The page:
Michelle Sporner is passionate about teaching students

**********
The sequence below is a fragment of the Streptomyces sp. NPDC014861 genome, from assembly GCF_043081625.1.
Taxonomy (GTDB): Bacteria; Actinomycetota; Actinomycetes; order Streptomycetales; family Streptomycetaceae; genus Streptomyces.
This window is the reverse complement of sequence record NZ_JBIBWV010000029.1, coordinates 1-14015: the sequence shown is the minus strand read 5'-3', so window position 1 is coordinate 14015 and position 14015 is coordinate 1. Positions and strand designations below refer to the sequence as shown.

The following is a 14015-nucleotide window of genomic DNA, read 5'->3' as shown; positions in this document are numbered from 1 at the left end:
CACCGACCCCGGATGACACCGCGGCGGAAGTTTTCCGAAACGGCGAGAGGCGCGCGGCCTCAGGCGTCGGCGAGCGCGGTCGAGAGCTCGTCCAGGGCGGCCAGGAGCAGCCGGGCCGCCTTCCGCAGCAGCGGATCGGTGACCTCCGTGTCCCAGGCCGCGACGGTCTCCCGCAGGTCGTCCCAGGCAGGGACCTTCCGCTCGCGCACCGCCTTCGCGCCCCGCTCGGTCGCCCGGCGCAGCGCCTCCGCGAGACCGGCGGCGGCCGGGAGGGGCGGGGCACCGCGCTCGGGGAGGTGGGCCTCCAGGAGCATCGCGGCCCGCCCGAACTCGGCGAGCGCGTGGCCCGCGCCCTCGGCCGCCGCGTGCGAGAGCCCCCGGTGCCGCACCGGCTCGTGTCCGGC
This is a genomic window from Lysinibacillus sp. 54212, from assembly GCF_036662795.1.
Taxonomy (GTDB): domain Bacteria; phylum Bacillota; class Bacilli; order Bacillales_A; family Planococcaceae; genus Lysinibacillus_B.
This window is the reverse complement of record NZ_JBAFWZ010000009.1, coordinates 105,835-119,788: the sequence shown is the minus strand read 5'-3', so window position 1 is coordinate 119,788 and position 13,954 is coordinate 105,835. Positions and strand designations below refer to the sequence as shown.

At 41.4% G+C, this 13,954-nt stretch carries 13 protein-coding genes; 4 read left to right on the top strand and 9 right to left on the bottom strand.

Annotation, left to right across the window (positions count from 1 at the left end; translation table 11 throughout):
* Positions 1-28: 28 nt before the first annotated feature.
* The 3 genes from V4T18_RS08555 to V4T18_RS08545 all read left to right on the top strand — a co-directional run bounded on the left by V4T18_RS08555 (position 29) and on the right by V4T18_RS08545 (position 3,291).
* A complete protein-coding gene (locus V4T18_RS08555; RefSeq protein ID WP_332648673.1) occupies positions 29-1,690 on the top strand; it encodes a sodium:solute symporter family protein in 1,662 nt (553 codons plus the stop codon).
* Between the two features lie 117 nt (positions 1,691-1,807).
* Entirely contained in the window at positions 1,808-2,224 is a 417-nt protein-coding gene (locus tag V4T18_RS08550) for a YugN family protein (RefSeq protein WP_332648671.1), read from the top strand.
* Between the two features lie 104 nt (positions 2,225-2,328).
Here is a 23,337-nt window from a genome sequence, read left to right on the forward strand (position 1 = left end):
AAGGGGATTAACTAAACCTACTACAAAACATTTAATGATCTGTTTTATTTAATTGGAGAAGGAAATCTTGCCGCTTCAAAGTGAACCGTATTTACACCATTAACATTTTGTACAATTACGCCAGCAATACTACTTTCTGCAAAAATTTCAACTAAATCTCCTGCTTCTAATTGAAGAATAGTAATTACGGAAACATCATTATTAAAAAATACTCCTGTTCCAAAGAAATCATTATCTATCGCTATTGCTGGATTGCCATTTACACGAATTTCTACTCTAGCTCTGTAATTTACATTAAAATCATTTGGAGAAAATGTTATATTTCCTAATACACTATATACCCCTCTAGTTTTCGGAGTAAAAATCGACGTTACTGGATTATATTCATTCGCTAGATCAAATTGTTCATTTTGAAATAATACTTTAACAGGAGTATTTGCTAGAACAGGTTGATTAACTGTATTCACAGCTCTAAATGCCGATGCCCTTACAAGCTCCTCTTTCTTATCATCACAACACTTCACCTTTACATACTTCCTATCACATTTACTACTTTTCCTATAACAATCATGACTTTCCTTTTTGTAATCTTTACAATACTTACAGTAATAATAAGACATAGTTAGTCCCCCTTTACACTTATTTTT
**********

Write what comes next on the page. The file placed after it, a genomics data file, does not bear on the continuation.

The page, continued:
Michelle Sporner has become very passionate about teaching students since being appointed a faculty member at the University of Pittsburgh in the Rehab Counseling Program.Sporner, a 2002 graduate of St. Marys Area High School, is the daughter of Mark and Leslie Sporner of St. Marys. She has a brother, Josh, a sister-in-law, Abby, and a nephew, Luke.Following graduation from St. Marys Area, Michelle went to the University of Pittsburgh at Johnstown for two years before transitioning to the main campus of the University of Pittsburgh.“I always knew I wanted to go to Pitt, but starting at UPJ was a great experience. When I came to Pitt, I went straight into the School of Health and Rehabilitation Sciences,” said Sporner.“I always thought I wanted to by a physical therapist, but I started having all of these disability studies courses and something just clicked. At that time, I was also working as an undergraduate research assistant at the Human Engineering Research Laboratories. I loved doing research and really wanted to work with and for persons with disabilities. As a result, I immediately applied to the Masters in Rehabilitation Counseling Program. Through the research and the counseling program at Pitt, I knew I wanted to stay for my PhD,” said Michelle.Michelle said that she had a lot of really wonderful people encouraging her to continue her education. She was eventually paired with her advisor, Dr. Michael Pramuka, and was very grateful to have had the opportunity to work with him. He helped guide her and supported her through the ups and downs of getting a PhD and through her Master’s degree.“I completed a clinical counseling internship at Walter Reed Army Medical Center, working with service members with traumatic brain injuries, and Dr. Pramuka was my faculty supervisor. He had so much experience and knowledge that I often found myself going to him for consultation on clients,” said Michelle.Michelle has now begun working with Dr. Michael McCue, whom she said has been a very strong advocate for advancing her education and her career.“By training, I am a Certified Rehabilitation Counselor. Rehabilitation counseling is a process whereby the counselor works collaboratively with an individual with a disability to understand existing problems, barriers and potentials in order to facilitate the client’s effective use of personal and environmental resources for personal, social, career and community adjustment,” Michelle said.Michelle received her MS from the University of Pittsburgh in 2008 and is currently a doctoral candidate at the University of Pittsburgh. She worked at the Human Engineering Research Laboratories for five years before transitioning to the faculty, and in June of 2010 she was appointed as a faculty member at the University of Pittsburgh in the Rehab Counseling Program. “As an instructor, I have the opportunity to advise master’s students and to teach courses. I have become very passionate about teaching students. I also have taken over the responsibility of supervising our students during their practicum and internship experiences, and I share that duty with a colleague,” said Sporner.As part of her faculty position, she is also actively involved in helping to coordinate a cognitive rehabilitation program in Johnstown. She works very closely with the Rehab Counseling faculty to provide services to clients at the Cognitive Skills Enhancement Program (CSEP) at the Hiram G. Andrews Center and to help train their master students who also work at CSEP.“I also work on several research projects. Two projects that I am currently working on are the evaluation of cognitive assistive technology service delivery for service members with traumatic brain injury at Walter Reed Army Medical Center, and the second is a project in our Rehabilitation Engineering Research Center on Telerehabilitation funded by the national Institute on Disability and Rehabilitation Research. My particular area in this RERC on Telerehabilitation is cognitive and vocational rehabilitation,” said Michelle.Through her research Michelle has published several book chapters and research articles. She worked on a textbook of military medicine entitled, “Care of The Combat Amputee,” and helped author four chapters in the book.“Because a lot of my work is with service members with traumatic brain injury, particularly those returning from the current conflicts in Iraq and Afghanistan, I have a lot of interactions with some high-ranking military personnel. In the military, receiving coins is a huge honor. I’ve had the honor of receiving coins from Lt. Gen. Eric Schoomaker and Brig. Gen. Gary Cheek,” said Sporner.In 2007, she received the Student Scientific Paper Competition Award at the Rehabilitation Engineering and Assistive Technology Society of North America for her research paper entitled, “Psychosocial Impact for Individuals with Disabilities: Do Service Dogs Help?”“Something that I take a lot of pride in is I completed my Master’s counseling internship at Walter Reed Army Medical Center (WRAMC) working with service members returning from the conflicts in Iraq and Afghanistan with traumatic brain injury. I feel like being able to go and spend three to four months at WRAMC was such an incredible opportunity. I learned so much and even though I never served in the military, this was my way to give back,” noted Sporner.“My parents have been so supportive of all of my decisions and have pushed me to do whatever I want to do. I think growing up in St. Marys allowed me to develop a strong work ethic. I credit my parents for pushing me to work through any problem. I now live in Pittsburgh, but I try to get home every other month to see my family,” commented Michelle.“I run half-marathons in my spare time, and even finished my first race in under two hours. Even though I have only run two (Pittsburgh and the Air Force in Dayton, OH), I keep looking for my next race,” she added.